Problem method has high dropout

May 28, 2004

Students are more likely to drop out of courses that have adopted problem-based learning in place of traditional lectures, a study suggests.

According to the research, which compared two groups of nursing students in London, 41 per cent of the PBL group failed to complete their courses while just 5 per cent dropped out of the lecture-based course. Early leavers often cited PBL as a key reason for quitting.

The research was carried out by Mark Newman from the Institute of Education, who said too little was known about PBL.

The approach was pioneered by medical schools in the late 1980s to speed the process of getting students through the massive medical curriculum. Now it is used in many disciplines in higher education.

Instead of a lecturer transmitting knowledge to students, PBL treats learning as an interactive process in which students are given problems to solve. The theory is that as they find solutions, they will teach themselves.

Dr Newman said: "The students struggled with PBL throughout the programme, and their dissatisfaction was evident early on.

"They complained that they were not being 'taught' and that the teachers did not know what they were doing. Students were uncomfortable with the uncertainty of PBL because they had to expose what they did not know in order to identify what they needed to know.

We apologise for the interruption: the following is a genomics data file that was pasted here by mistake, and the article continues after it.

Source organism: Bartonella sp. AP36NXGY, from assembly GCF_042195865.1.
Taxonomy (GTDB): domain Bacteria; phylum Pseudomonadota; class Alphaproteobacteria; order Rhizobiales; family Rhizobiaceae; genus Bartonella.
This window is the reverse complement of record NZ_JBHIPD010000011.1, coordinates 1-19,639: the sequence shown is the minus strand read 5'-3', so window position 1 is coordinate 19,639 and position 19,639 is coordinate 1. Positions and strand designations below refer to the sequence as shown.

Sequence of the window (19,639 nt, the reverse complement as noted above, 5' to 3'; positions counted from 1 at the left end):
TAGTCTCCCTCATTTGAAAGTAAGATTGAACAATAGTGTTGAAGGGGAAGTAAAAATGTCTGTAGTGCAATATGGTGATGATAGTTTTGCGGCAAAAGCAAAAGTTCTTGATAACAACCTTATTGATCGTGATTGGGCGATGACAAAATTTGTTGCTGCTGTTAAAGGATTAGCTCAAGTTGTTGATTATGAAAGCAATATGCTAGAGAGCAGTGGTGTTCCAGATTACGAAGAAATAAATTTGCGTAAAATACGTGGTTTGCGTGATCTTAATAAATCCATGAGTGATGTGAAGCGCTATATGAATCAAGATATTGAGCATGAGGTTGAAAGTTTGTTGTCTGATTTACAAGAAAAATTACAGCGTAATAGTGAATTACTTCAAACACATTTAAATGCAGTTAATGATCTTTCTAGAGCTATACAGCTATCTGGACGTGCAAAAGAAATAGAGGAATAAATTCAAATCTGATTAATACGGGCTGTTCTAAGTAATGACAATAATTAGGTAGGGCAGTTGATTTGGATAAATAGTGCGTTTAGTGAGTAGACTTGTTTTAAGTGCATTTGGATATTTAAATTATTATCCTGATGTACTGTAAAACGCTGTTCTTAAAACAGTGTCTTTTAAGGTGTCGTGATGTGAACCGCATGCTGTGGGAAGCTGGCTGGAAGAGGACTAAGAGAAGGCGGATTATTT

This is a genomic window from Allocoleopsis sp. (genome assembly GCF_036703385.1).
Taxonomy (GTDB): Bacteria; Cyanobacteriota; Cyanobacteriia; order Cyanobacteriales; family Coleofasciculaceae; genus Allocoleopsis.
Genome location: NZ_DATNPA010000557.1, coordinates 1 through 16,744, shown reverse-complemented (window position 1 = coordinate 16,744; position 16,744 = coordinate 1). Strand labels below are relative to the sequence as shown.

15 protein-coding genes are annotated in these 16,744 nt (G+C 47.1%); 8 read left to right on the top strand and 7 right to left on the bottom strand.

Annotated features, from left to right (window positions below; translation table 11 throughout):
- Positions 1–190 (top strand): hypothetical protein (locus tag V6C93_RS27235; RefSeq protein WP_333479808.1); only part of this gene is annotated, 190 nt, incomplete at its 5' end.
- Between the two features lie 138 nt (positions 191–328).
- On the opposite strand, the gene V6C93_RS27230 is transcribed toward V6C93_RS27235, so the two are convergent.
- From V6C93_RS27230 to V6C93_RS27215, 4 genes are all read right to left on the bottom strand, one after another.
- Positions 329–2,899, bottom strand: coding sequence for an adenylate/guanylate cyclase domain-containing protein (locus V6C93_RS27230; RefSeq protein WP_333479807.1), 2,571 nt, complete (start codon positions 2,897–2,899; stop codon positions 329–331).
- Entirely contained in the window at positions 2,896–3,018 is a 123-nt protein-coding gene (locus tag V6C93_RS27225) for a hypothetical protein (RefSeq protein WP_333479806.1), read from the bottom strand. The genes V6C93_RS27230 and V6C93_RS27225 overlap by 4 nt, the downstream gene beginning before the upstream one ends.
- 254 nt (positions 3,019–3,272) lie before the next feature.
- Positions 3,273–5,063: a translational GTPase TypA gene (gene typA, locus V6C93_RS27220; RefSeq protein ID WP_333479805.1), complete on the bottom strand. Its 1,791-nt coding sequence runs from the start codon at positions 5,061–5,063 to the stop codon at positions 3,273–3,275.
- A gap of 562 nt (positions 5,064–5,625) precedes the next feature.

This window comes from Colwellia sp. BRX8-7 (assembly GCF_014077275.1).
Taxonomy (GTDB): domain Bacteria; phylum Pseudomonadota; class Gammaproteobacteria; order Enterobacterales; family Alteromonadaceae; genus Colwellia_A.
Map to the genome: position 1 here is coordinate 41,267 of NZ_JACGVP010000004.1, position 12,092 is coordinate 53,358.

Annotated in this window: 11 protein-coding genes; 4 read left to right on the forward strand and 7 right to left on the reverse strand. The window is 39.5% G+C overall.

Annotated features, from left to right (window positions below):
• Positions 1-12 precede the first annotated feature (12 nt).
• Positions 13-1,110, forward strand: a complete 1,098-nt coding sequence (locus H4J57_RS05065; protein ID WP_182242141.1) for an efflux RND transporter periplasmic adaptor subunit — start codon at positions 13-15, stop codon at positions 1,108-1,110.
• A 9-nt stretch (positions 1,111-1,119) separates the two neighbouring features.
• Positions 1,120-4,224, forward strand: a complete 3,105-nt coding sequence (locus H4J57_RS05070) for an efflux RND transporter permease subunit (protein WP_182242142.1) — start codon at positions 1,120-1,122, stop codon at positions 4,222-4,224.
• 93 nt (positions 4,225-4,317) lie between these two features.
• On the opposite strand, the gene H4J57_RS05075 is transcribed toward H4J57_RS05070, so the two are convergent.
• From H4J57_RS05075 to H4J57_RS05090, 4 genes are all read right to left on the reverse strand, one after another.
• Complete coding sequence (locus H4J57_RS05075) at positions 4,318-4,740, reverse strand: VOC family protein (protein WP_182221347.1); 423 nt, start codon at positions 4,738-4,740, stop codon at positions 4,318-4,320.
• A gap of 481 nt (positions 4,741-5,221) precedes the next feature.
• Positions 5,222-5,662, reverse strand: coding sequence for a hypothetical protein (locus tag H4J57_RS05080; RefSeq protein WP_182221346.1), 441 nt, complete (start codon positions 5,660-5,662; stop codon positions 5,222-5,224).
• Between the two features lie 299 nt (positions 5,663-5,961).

"While it is recognised that students need a period of adjustment to get used to PBL, most institutions using the learning system assume that this is a stage that students eventually get through."

Dr Newman added: "In this study, they did not get through it, they simply dropped out.

"Students appeared to expect to be passive recipients of knowledge, taught to them by an expert, instead of having to make their own way through difficult material."

He said the research, which followed 70 students, was not intended to discredit the teaching method but rather to highlight the careful evaluation necessary to establish when it could be used effectively.

Dr Newman told an audience at Sheffield University last week that his study had raised questions about student satisfaction rather than the academic results, which were broadly similar.

"Even the students who completed the PBL curriculum enjoyed it less than those on the lecture-based course," Dr Newman said.

However, the research revealed that the PBL curriculum reduced the amount of time spent in the classroom by about six working days over the year.

The work is part of the Teaching and Learning Research Programme, Britain's biggest educational research scheme.

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